Hammond, D.E.; Berelson, W.M. (Univ. of Southern California, Los Angeles (United States)); Giordani, P.; Langone, L.; Frignani, M.; Ravaioli, M. (Inst. di Geologia Marina, CNR, Bologna (Italy))

    1990-01-09

    The northern Adriatic Sea has been plagued by problems of eutrophication. This area is relatively shallow (maximum depth = 60m), becoming stratified during the summer months which inhibits oxygen transport to bottom waters. Anthropogenic nutrient loading in rivers entering the northern Adriatic (Po River being the largest) has increased nutrient input to this system and stimulated algal growth. Cores were collected for studies of pore water and solid phase chemistry at 6 stations in this region. [sup 210]Pb was used to constrain sediment accumulation rates and a range of 0-0.5 cm/yr was determined at different stations. Excess [sup 234]Th was only found in the upper 1-2 cm, suggesting that bioturbation is largely restricted to shallow depths. Pore water profiles show evidence of irrigation, and mean diffusive fluxes for oxygen, silica phosphate and ammonia are generally 20-90% of the fluxes obtained from benthic chamber measurements. This is consistent with previous work in this area in which studies of radon fluxes indicated that irrigation plays an important role in sediment-water exchange. Pore water profiles in the northern portion of the study area (near the Po River Delta) were markedly different than profiles in the south; sediments in the north are substantially more acidic and have high concentrations of dissolved iron and phosphate. From the alkalinity vs. TCO[sub 2] relationship in sediment pore waters it appears that differences in reactions involving the reduction of iron oxides and the exchange of magnesium for iron in clays are responsible for this regional difference in pore water properties. Sediments close to the Po apparently undergo more iron-magnesium exchange, while more distal sediments are limited in their ability to do so. Other pore water observations are limited in their ability to do so. Other pore water observations and trends regarding the shape of the silica profiles (which show shallow maxima) will be discussed.

  5. Transient pore pressure response to confining stress excursions in Berea sandstone flooded with an aqueous solution of CO2

    Science.gov (United States)

    Crews, Jackson B.; Cooper, Clay A.

    2014-06-01

    We measured the pore pressure response due to carbon dioxide (CO2) gas bubble nucleation and growth in a Berea sandstone core flooded with an initially subsaturated aqueous solution of CO2, in response to a rapid drop in confining stress, under conditions representative of a confined aquifer. A portion of the CO2 in the Earth's crust, derived from volcanic, magmatic, and biogenic sources, dissolves in groundwater. Sudden reductions in confining stress in the Earth's crust occur due to dilational strain generated by the propagation of seismic Rayleigh and P waves, or aseismic slip in the near field of earthquakes. A drop in confining stress produces a proportional drop in pore fluid pressure. When the pore fluid contains dissolved CO2, the pore pressure responds to a drop in confining stress like it does in the dissolved gas-free case, until the pore pressure falls below the bubble pressure. Gas bubble nucleation and diffusive growth in the pore space trigger spontaneous, transient buildup of the pore fluid pressure, and reduction of effective stress. We measured the rate of pore fluid pressure buildup in the 100 s immediately following the confining stress drop, as a function of the saturation with respect to CO2 at the lowest pore pressure realized during the confining stress drop, using five different CO2 partial pressures. The rate scales with the saturation with respect to dissolved CO2, from 10 kPa/min at 1.25 to 166 kPa/min at 1.8. The net pore pressure rise was as large as 0.7 MPa (100 psi) over 5 h.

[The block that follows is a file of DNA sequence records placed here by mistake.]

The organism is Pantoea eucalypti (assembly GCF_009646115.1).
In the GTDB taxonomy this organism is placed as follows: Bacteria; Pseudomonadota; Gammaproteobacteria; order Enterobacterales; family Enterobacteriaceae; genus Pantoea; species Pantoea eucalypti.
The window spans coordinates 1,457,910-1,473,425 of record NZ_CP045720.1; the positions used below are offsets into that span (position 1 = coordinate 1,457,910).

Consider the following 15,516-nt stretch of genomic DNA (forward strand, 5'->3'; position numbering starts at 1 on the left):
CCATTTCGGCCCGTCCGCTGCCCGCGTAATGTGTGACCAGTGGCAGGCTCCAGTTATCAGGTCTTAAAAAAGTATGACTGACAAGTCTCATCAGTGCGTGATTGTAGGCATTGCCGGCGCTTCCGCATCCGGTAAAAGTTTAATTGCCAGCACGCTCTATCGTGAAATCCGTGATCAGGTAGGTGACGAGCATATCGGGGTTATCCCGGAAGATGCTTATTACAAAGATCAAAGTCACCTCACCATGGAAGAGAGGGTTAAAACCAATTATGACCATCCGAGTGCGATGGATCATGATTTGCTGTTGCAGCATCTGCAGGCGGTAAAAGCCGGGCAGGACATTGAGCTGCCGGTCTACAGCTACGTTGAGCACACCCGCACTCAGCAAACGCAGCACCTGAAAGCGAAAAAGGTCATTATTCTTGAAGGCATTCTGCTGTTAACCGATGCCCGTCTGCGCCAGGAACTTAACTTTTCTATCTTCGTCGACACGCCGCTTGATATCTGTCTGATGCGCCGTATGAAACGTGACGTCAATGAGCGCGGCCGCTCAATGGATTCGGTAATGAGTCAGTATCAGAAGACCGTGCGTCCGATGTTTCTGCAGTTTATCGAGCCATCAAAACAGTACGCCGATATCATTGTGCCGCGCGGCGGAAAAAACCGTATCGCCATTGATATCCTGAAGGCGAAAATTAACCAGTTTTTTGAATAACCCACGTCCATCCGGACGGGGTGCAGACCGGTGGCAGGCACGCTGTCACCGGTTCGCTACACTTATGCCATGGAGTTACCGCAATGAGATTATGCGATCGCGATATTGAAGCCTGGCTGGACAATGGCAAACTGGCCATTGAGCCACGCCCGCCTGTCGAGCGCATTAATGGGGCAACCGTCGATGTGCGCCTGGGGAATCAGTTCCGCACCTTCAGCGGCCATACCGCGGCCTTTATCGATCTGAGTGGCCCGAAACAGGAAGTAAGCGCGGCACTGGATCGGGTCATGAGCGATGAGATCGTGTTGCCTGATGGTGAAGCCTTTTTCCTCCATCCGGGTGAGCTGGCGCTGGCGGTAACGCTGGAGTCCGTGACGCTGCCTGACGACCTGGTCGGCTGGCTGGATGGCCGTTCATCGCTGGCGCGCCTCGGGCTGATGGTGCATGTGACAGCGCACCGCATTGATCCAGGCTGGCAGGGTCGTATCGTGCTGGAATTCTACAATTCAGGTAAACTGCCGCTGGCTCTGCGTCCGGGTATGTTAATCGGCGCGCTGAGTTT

6. Pore Pressure Measurements Inside Rubble Mound Breakwaters

    DEFF Research Database (Denmark)

    Helgason, Einar; Burcharth, H. F.; Grüne, Joachim

    2004-01-01

    The present paper presents pore pressure measurements from large scale model tests performed at the Large Wave Channel, Hannover, Germany and small scale model test performed at the Hydraulic & Coastal Engineering Laboratory, Aalborg University, Denmark. Information on pore pressure attenuation......, and compared to a damping model presented by Burcharth et al. (1999). Reasonable agreement is found when considering the difference in the grading and uniformity of the model core materials. Comparison between results obtained from small and large scale model tests showed no clear evidence of scale effects....

  7. Porous media fluid transport and pore structure

    CERN Document Server

    Dullien, F A L

    1992-01-01

    This book examines the relationship between transport properties and pore structure of porous material. Models of pore structure are presented with a discussion of how such models can be used to predict the transport properties of porous media. Portions of the book are devoted to interpretations of experimental results in this area and directions for future research. Practical applications are given where applicable, and are expected to be useful for a large number of different fields, including reservoir engineering, geology, hydrogeology, soil science, chemical process engineering, biomedica